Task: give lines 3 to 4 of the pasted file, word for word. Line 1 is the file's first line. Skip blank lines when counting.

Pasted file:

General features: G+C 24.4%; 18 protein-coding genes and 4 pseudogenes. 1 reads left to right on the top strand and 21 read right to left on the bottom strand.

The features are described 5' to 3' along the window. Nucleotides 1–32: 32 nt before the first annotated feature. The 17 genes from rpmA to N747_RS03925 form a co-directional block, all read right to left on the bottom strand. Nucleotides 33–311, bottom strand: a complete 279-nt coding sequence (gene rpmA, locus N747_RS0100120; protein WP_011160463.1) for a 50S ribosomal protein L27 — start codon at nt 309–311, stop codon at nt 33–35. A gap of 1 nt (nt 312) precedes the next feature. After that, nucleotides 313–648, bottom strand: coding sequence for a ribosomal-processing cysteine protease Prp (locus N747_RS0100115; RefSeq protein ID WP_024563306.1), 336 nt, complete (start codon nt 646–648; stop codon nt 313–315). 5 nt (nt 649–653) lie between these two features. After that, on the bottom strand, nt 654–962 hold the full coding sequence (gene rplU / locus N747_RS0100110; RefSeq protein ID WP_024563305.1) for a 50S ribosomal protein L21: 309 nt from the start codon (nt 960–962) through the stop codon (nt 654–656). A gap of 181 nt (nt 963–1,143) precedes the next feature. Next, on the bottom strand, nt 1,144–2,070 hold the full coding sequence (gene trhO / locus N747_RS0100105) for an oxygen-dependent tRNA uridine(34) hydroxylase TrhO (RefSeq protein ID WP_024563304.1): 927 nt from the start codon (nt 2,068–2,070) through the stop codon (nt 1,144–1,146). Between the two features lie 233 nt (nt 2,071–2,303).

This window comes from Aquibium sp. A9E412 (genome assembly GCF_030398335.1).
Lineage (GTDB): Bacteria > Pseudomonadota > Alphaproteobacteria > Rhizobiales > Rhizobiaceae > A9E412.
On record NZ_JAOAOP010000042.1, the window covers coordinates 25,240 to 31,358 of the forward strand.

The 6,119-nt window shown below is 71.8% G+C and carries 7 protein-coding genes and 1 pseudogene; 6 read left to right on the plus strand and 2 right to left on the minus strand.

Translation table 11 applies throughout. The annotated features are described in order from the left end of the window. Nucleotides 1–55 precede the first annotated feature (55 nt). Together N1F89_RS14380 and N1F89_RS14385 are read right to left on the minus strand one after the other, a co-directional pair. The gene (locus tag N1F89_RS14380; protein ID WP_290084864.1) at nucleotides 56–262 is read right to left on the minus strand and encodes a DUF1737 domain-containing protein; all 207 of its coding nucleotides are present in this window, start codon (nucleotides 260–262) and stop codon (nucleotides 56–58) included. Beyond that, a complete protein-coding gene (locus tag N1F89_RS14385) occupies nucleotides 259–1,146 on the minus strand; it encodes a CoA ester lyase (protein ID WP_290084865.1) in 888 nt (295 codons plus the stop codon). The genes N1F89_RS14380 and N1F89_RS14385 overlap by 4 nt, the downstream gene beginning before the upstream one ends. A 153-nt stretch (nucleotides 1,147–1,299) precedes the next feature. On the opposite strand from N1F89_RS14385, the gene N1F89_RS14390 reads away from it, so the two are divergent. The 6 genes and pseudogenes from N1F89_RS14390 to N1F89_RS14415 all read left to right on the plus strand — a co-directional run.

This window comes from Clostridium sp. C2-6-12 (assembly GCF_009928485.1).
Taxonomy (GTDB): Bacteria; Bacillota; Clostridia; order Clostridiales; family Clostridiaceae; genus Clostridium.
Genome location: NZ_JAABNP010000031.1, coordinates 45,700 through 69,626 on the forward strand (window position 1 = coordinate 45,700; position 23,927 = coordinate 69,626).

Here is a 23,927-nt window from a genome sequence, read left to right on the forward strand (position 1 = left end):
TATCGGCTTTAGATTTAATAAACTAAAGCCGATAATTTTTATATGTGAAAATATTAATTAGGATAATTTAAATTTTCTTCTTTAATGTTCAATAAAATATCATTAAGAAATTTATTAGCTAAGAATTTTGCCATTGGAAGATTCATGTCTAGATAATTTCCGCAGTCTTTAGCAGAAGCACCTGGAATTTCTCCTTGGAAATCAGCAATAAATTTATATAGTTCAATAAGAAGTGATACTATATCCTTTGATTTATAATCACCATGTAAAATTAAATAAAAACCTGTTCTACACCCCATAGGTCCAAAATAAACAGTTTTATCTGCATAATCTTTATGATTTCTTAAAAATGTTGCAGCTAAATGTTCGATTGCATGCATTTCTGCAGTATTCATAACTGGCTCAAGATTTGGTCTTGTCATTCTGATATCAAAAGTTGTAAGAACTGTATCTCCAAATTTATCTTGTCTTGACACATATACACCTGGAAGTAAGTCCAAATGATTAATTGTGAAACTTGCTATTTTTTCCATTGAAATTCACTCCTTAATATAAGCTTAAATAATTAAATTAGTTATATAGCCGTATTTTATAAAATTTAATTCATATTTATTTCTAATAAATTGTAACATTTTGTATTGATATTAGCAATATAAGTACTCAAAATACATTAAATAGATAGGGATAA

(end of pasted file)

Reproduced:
This window comes from Aquibium sp. A9E412 (genome assembly GCF_030398335.1).
Lineage (GTDB): Bacteria > Pseudomonadota > Alphaproteobacteria > Rhizobiales > Rhizobiaceae > A9E412.